Located right in the centre of Portugal, Lousã is a town with much of interest even though many of its visitors are sports enthusiasts seeking it out for the nearby Serra da Lousã, the true highlight of this region.
In the far south-west of the Central Cordillera, Serra da Lousã extends over 4,200 ha and reaches its highest point at Alto do Trevim, 1,202 metres up. The geography is conditioned by the predominance of schist and there are remnants of an evergreen temperate forest to be found such as holly and laurel. Annual trees took over from the former with coppices of oak dotting the valleys and slopes around villages. Corks and olive trees are to be found on southerly slopes. On the upper slopes, given the poor soils, heathers, gorse, genista and woadwaxen predominate. The natural surroundings are further enhanced by the presence of species such as birch, American oak and chestnut in addition to cedar and wild pine.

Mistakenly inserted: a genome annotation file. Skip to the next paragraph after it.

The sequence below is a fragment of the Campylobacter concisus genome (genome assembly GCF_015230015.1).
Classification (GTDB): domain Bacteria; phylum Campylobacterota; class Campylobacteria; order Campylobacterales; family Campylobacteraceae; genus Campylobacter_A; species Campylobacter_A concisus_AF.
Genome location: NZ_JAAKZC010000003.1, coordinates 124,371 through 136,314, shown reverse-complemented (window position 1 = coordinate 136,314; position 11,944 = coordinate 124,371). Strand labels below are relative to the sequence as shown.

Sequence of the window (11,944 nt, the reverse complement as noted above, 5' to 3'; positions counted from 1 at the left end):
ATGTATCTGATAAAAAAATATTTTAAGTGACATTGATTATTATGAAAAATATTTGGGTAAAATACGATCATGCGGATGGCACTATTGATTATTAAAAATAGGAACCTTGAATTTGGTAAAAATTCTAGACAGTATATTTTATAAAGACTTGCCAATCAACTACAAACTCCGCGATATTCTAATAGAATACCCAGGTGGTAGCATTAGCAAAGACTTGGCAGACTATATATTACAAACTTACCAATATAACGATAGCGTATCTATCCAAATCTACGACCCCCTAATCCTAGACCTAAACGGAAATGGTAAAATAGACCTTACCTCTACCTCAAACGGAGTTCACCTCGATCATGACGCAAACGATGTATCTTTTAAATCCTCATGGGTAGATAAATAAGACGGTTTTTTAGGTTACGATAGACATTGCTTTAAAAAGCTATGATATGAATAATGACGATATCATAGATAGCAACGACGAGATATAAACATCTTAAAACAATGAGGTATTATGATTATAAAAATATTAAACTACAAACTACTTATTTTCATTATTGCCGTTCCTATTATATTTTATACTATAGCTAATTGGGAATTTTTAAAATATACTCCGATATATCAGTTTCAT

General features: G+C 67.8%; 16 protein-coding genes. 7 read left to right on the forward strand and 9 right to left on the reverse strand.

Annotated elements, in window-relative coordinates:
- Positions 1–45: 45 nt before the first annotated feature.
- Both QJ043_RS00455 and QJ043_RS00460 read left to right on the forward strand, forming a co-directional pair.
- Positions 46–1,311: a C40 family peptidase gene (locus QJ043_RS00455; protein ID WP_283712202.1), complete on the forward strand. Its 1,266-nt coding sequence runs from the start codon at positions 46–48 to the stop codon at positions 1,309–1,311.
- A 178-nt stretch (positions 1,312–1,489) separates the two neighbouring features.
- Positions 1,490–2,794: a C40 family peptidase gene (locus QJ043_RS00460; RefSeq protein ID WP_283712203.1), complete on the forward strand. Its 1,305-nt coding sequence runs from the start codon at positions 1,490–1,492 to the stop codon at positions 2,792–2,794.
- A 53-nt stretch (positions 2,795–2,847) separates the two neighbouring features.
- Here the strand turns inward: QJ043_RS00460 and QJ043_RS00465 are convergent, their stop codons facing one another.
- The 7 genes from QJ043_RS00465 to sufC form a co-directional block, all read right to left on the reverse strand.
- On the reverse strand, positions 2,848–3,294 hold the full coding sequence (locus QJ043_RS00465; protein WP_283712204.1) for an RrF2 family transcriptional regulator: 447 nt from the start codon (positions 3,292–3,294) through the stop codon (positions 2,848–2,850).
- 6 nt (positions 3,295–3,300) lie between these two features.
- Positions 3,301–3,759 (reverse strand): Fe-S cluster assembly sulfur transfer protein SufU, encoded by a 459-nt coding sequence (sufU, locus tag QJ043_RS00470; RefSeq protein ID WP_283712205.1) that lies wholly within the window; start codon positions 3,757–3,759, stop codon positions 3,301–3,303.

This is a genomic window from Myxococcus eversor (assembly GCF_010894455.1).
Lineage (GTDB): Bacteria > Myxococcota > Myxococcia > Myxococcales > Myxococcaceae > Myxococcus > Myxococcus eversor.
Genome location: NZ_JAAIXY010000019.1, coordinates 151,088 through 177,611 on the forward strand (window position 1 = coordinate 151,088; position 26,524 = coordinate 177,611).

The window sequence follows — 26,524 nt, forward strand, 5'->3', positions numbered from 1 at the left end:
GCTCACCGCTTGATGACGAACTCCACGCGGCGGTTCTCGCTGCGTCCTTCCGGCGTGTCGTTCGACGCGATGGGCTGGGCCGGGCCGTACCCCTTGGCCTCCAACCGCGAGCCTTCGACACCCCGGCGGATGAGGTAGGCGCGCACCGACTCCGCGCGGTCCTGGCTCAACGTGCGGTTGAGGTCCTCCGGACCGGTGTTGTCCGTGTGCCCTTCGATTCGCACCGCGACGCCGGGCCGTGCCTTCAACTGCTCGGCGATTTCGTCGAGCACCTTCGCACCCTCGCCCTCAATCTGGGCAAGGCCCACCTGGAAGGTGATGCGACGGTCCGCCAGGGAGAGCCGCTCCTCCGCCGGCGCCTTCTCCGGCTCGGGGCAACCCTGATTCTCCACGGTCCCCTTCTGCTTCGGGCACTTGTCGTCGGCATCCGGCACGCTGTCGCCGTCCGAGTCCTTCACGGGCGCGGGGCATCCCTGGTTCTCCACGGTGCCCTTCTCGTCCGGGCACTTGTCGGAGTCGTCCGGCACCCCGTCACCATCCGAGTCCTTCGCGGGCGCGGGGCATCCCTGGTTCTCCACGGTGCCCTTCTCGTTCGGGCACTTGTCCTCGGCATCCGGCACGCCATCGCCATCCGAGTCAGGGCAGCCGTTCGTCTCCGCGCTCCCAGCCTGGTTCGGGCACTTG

Sites of special beauty include the Mata do Sobral, with its micro-climate and rather Mediterranean vegetation and the São João River Valley that extends as far as Caminho da Levada. Here, the paths are flanked by schist walls and the lands dotted with coppices to provide a very striking colour scheme.